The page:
The film’s depiction of Hoover as a dark spymaster who manipulates presidents ignores the powerful politicians who aided his rise because they hoped to use him for their own ends. Attorney General Stone pushed for the FBI to take the lead in the hunt for the Public Enemies because he wanted more power for the Justice Department. As Japan, Germany and Italy embarked on programs of military expansion during the 1930s, FDR turned to Hoover to monitor communist and fascist sympathizers in the U.S., which had to be kept secret in order to avoid arousing the influential isolationist movement. Eisenhower needed Hoover’s public support to convince the nation that his administration was taking a hard stance against communism. Although President John Kennedy’s (JFK) inauguration speech stated that the torch had been passed to a new generation, he kept Hoover as head of the FBI to appease the potent right wing. Hoover had expected that he would have to leave the Bureau when he reached the mandatory retirement age in 1965, but Lyndon Baines Johnson, Kennedy’s successor, had inherited an administration that resented him as a pretender, so he needed a loyal friend. Hoover’s backing reassured many conservatives that Johnson’s civil rights program was not a communist cover. The dedication was rewarded when Johnson waived the mandatory retirement for Hoover.

Furthermore, the script is built around flashbacks to the Lindbergh kidnapping, and this emphasis led to a perverse distortion of the facts. FBI agents were granted authority to bear arms due to the Public Enemies’ reign of terror, not because of the Lindbergh kidnapping, but the hunt for the Public Enemies receives only cursory attention. In fact, screenwriter Black’s decision to focus on the Lindbergh case limits the scope of the script since Hoover was a key figure in law enforcement from WWI to his death, but the movie only hints at his impact.

Scenes of Hoover watching the inauguration parades of FDR and Nixon from the balcony of his office, bookend the movie, and were intended to highlight the decline in Hoover’s influence. He exchanged waves with FDR but he had become bitter by the time of Nixon’s parade, resentful that the Nixon administration viewed him as an irrelevant relic. The audience would have a better understanding of Hoover’s astonishing staying power if the film had also shown the inauguration parades of Truman, Eisenhower, Kennedy and Johnson.

To be fair, the movie got many things right, including a great scene in Congress where Hoover is grilled on the fact that he commands the FBI but had never actually made an arrest. A humiliated Hoover did arrest Alvin Karpis after he had already been captured, although the script should have pointed out that Karpis was the last major outlaw from the Public Enemy Era, so his apprehension marked the end of that period. Melvin Purvis is briefly mentioned as the real hunter of notorious bank robber John Dillinger, but Hoover was genuinely jealous of Purvis’ fame and launched an even greater vendetta against him than is shown.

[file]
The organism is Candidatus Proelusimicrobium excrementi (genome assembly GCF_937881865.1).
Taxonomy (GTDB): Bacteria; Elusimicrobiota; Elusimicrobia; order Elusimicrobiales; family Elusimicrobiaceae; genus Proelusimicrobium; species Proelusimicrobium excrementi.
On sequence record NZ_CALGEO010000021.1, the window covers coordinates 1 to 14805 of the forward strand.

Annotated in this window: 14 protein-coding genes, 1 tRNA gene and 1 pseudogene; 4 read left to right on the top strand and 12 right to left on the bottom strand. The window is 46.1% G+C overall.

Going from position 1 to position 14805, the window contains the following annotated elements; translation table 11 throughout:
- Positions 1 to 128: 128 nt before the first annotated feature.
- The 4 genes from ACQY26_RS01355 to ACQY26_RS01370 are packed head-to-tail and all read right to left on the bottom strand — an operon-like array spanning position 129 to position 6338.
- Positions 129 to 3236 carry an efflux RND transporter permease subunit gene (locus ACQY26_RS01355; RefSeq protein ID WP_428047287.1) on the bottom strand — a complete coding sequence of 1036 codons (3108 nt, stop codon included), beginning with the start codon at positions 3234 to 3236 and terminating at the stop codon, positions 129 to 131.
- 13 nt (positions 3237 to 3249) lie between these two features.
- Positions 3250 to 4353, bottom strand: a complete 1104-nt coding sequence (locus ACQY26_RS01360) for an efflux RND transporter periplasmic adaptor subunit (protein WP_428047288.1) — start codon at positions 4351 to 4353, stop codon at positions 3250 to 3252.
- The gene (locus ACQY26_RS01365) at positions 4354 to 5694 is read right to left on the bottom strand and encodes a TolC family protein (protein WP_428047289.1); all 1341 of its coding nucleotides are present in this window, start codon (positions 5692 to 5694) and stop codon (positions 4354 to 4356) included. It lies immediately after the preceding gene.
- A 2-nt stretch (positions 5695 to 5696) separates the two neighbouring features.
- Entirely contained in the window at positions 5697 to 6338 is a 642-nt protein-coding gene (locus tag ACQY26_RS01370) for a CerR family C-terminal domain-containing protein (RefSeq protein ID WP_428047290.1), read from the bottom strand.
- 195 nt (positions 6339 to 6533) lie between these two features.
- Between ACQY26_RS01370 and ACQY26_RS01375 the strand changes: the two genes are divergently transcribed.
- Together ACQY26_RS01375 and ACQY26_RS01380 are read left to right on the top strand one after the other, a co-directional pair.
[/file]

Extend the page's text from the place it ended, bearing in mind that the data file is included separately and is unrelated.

Hoover had relied on his direct connection to Roosevelt and Eisenhower to protect him against the attorney general, his nominal superior, but this approach was futile when the president and the attorney general, Robert Kennedy (RFK), were brothers. In addition, he despised both Kennedys, and he loathed the direct line with a buzzer that RFK had installed in Hoover’s office.

The film’s portrayal of Hoover’s personality is quite accurate. A martinet who dismissed agents for a lack of education, he hated facial hair and had his desk raised to be able to intimidate people. Moreover, he was convinced that he understood the threat of communism better than anyone else in the government.

Hoover had immersed himself in the study of communism as preparation for the anti-radical campaign in 1919, and communist literature was particularly strident at that point since its leaders believed that global revolution was only weeks or months away. When it became apparent that this would not happen, communist thinkers changed their approach but Hoover’s view of communism was formed during that period and never wavered during the following fifty years. Fixated on domestic communism, even in the 1960s, Hoover did deny the existence of organized crime. The validity of Hoover’s public ridicule of the idea of a national crime syndicate was questioned when New York State Police found a conference of more than sixty Mafia dons in upstate New York on November 14, 1957. Hoover’s ingrained resistance against cooperation with other governmental organizations drove him to ignore the criticism. In 1959, the New York office had 400 agents investigating Communists, while four agents handled organized crime.

The script tip-toed around several less-savory aspects of Hoover’s personality. Hoover tried to break the main civil rights leader, Martin Luther King, Jr. because King had criticized the FBI for its lack of involvement in the civil rights movement. A senior FBI agent did send a tape of King’s sexual activities accompanied by a letter threatening to reveal King’s affairs if he accepted the Nobel Peace Prize, but King received the tape only after he had returned from Norway with the prize. Possessing a visceral hatred of King, Hoover even called him “the most notorious liar” during a press conference, but the movie does not present Hoover’s deep-rooted racism. He had grown up in a neighborhood that was primarily made up of white, middle-class Protestant immigrants from the south, and the only blacks he encountered were servants, so he was not well-suited to appreciate demands for civil rights.